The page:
Washing State University (WSU) will open its new $15m Jordan Schnitzer Museum of Art on 6 April following the construction of the “Crimson Cube” building.
The Schnitzer-WSU museum replaces the WSU Museum of Art and features seven galleries with 1,300sqm of exhibit space. Exhibits will vary from prints, sculptures, fibres and ceramics to interactive sound and video.
Nicknamed the “Crimson Cube” for its box configuration wrapped in crimson-coloured glass, the structure of the new building mirrors its campus surroundings. The reflective panels made in the Netherlands are the brainchild of the building’s designer, Jim Olson of Olson-Kundig Architects.
In addition to the Crimson Cube, which holds the main gallery spaces, the adjacent former WSU Museum of Art building will host teaching space and a gallery for fine-arts students to display their works.
The museum’s inaugural exhibits will include prints loaned through the Portland-based Schnitzer Foundation, a major new work by Seattle sound sculptor Trimpin and prints by Jim Dine, best known for his artwork featuring colourful hearts.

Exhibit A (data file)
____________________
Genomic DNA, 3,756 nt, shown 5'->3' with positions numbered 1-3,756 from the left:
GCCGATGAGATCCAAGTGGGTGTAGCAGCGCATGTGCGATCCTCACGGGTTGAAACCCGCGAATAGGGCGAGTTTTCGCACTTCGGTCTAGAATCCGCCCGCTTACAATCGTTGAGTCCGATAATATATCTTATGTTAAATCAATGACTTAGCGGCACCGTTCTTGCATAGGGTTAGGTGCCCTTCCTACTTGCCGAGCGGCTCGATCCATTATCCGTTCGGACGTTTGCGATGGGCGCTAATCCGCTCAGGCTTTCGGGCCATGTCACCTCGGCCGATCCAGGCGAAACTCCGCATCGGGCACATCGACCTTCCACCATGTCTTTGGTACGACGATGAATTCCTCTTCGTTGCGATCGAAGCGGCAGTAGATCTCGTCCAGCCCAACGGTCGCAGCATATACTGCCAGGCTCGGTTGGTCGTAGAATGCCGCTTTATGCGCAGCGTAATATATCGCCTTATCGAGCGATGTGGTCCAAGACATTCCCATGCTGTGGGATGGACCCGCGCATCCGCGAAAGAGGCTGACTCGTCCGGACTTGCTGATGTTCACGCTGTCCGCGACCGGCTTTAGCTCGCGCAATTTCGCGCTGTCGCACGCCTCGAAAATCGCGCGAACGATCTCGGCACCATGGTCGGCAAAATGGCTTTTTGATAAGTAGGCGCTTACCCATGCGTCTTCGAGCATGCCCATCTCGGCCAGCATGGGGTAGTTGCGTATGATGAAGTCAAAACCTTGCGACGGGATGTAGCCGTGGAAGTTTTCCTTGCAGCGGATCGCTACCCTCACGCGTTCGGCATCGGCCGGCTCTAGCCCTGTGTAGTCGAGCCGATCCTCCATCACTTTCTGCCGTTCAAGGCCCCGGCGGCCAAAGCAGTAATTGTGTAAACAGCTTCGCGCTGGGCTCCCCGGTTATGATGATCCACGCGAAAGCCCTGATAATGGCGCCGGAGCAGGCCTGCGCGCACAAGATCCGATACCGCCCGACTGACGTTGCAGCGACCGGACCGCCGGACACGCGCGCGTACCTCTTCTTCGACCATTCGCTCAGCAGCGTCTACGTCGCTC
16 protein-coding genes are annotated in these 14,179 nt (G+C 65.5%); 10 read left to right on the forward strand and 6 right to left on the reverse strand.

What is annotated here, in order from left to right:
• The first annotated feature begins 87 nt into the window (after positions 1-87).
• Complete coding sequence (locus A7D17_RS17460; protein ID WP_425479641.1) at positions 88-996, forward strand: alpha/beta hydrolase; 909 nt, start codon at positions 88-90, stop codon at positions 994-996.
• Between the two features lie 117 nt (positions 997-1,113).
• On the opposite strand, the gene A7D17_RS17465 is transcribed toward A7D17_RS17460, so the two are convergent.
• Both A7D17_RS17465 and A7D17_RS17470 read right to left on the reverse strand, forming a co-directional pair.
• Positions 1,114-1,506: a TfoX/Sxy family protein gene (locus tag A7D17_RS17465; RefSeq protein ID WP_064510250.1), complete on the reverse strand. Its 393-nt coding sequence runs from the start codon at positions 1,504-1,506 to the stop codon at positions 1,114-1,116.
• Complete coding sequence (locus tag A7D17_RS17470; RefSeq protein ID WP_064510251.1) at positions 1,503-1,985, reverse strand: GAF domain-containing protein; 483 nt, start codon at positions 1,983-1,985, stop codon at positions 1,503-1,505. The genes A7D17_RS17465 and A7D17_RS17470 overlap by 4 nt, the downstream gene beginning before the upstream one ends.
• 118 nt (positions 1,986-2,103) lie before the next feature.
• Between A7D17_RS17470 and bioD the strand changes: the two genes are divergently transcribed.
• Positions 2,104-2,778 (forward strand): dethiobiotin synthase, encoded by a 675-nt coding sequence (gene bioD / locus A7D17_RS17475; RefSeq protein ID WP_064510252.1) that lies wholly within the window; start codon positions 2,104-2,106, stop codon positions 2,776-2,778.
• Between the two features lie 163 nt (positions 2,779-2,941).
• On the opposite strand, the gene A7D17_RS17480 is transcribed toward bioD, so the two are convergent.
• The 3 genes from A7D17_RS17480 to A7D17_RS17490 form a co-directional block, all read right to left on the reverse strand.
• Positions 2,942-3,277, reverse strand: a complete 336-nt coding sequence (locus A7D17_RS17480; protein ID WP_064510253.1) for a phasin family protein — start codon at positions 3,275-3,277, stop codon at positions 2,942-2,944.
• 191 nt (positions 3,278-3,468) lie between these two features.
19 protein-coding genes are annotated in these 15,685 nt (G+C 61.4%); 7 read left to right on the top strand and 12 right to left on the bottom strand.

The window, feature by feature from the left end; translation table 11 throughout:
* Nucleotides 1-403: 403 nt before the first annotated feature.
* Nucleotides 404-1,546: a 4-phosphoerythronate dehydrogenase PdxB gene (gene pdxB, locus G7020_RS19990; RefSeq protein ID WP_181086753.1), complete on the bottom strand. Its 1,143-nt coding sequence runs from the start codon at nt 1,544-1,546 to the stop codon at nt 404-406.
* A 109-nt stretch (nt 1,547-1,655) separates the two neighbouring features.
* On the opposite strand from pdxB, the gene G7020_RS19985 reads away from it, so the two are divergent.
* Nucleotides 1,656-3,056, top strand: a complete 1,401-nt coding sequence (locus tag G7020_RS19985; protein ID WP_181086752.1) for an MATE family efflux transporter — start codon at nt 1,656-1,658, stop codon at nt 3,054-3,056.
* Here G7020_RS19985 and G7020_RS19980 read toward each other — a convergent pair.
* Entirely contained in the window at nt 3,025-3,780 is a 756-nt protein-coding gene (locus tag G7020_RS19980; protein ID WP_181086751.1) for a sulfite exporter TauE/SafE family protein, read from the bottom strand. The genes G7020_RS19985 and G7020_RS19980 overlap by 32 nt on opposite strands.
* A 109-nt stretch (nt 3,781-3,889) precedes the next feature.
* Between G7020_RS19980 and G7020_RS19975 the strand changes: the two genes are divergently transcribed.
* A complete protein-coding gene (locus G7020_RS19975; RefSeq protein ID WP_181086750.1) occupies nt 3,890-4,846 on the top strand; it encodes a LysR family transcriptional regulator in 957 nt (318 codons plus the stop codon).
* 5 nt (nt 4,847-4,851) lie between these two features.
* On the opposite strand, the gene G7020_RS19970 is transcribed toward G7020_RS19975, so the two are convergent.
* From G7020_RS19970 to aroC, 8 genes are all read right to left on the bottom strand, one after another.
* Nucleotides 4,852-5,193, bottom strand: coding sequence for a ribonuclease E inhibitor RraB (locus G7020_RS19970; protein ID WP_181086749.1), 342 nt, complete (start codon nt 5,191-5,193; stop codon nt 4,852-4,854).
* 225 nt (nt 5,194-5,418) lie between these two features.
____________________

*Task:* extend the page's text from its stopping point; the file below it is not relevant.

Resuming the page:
As the former museum only had one gallery, many of the 3,500 pieces in its permanent collection were kept in storage. These will now be displayed in rotating exhibits.
WSU President Kirk Schulz said: “The new Jordan Schnitzer Museum of Art, placed in the heart of the Pullman campus, symbolises the vital role of the arts at our university.
“Similarly, the arts are a key part of the Drive to 25, our institutional initiative to become one of the nation’s top 25 public research universities. To fulfil our commitment of providing WSU students with a transformative educational experience, we must have a dynamic arts environment.”
The $15m museum was mostly privately funded and is expected to draw 20,000 visitors annually.
Image: c. Washington State University.